Public Works Minister, Lieutenant-Colonel David Burch, today welcomed all those in attendance at the Government Quarry in Bailey’s Bay – the principal location of the Department of Works & Engineering the home of the Asphalt Plant, Recycling Plant, Ministry Stores, Heavy Equipment and repair shops.

Speaking at a news conference this afternoon, the Minister said recalled what he termed “a long journey, an almost two year one to provide modern, state of the art Stores facility and Heavy Machinery Repair Shop”.

“We are here today to conduct the traditional Bermudian roof wetting of two buildings,” he said, before “commending and thanking all the workers” at the Quarry – “who have worked under some very trying and difficult circumstances over an extended period of time”.
“But you have stayed the course and persevered so thank you,” said the Minister, who noted how the Ministry “has for more than four (4) years budgeted to build a new facility for the heavy Equipment Shop with little forward movement”.
The state of disrepair of these buildings has contributed to inefficiencies and loss of productivity as the Heavy Machine shop had to be temporarily relocated to cramped accommodation at Southside and sections of stores to the old St David’s Post Office building.
“The buildings being replaced have long past their fit for purpose date.
“In the case of stores which will move from 4 locations to one building one can readily see the potential for greater efficiencies in a stores that carries over half a million items for almost every vehicle or piece of equipment we hold,” he added.
“A minimum of parts were ordered since there was no capacity to store them. This created many problems and exacerbated the maintenance problems as large parts like tires, windshields, and mechanical parts could not be held in stock but had to be special ordered.”
Moving forward, he said: “We will transition to a modern facility and equally modern method of not only storing parts ansupplies but also in tracking and managing them to provide economies of scale and cost savings in the reordering process.
“In the new building – stores will be on one floor and the high ceiling and effective racking will increase storage capacity and storage management.
“The Heavy Equipment shop has responsibility for repairing a significant number of the more than 100 pieces of vehicles and equipment held by the Ministry work that was carried out in a building that was more than 60 years old. Much of that equipment sits outside in the elements with the anticipated detrimental effects. The new facility will allow for the repair of vehicles in a state of the art environment, out of the elements and provide for storage of vehicles under cover.
“Early in 2018 our stores supervisor, Mr. Mitchell Deshield floated the idea of purchasing the Artemis Building for use somewhere in the Ministry.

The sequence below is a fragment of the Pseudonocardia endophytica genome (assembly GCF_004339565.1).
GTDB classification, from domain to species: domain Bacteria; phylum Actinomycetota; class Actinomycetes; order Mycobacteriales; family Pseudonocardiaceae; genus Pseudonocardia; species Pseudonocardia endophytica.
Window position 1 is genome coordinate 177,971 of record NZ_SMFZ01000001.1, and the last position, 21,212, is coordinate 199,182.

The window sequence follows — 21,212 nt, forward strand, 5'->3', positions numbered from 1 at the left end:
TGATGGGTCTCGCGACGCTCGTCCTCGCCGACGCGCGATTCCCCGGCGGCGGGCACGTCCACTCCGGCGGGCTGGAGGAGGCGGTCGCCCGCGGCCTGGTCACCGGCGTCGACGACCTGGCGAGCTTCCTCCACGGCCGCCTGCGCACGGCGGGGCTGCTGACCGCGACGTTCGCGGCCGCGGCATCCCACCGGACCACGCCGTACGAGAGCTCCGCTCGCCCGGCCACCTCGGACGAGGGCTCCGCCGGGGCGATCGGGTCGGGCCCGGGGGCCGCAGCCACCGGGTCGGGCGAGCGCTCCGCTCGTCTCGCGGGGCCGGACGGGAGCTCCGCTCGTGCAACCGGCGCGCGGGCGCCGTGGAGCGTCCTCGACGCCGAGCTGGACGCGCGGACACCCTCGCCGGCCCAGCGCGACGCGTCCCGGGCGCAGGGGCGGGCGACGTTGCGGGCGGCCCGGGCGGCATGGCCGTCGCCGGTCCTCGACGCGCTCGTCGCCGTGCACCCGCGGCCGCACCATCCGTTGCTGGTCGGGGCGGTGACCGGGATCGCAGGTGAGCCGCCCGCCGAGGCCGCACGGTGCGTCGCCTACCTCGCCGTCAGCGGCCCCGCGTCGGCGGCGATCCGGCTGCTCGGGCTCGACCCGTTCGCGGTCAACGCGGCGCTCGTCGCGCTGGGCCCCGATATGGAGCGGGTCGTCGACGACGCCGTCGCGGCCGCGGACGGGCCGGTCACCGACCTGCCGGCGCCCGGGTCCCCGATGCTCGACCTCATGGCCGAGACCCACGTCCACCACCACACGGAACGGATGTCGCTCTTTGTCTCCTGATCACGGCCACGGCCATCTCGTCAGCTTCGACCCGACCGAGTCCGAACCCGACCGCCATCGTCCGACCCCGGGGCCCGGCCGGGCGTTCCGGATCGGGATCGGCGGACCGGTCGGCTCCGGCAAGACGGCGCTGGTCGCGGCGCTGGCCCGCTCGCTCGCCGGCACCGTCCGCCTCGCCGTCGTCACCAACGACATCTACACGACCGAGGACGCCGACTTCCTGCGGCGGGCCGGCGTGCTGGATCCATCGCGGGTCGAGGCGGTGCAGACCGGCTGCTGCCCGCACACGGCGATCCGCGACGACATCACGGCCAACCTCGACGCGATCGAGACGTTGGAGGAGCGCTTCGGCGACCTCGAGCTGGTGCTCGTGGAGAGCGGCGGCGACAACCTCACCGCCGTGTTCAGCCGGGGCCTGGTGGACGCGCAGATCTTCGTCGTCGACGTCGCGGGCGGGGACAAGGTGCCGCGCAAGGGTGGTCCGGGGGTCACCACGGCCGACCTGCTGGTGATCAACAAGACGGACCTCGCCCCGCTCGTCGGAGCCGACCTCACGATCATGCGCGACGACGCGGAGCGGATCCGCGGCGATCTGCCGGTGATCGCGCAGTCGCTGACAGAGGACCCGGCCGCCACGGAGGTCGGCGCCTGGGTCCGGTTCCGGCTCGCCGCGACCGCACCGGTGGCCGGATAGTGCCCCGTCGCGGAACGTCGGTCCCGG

“The offer was made and accepted – to purchase the building for $250,000 a bargain basement price I might add. The building is 20,000 sq. ft. with 4 large doors. It was decided to split the building in two to create a new stores facility and a heavy equipment shop.
“Both buildings are designed to sustain Category 5 Hurricane winds. The building actually survived Category 4 Hurricane Nicole while situated at Morgan’s Point in 2016.
“Both buildings will have a Mezzanine floor added to accommodate offices, meeting rooms and bathrooms.
“During construction of the heavy equipment store – we found that it would be cost effective to incorporate a large water tank and a permanent generator. This building will remain fully operational during any Hurricane so will also serve as our critical command center for the Quarry operations during an emergency.
“One of our star Bermudian Civil Engineers – Carmen Trott started as the project manager and was replaced by another star Bermudian Engineer. Tina Serle after Camren was assigned to the Kings Wharf reconstruction project Construction work was carried out by local contractors following a public bidding process. The electrical work will be done by our in-house team.
“The total cost once completed will be around $4.3M – versus the cost of a new traditional build at $450 per sq ft or roughly 9 M. Essentially we are able to build these two building for half the price of a new construction within eight (8) months. This is an excellent example of recycling and cost savings.
“By building these two new facilities we fix two major operational problems at the Quarry.
“Instead of waiting to the original 2021 completion date – the buildings are completed and fit out will take a few more weeks – everything will be finished before the end of the second quarter.”
He concluded by thanking “the entire team who made this happen – ably led by the Chief Engineer Mr Yves (Bob) Lortie.
And on that note, he said: “Let’s get to the roof wetting.”
  • Photos Courtesy of DCI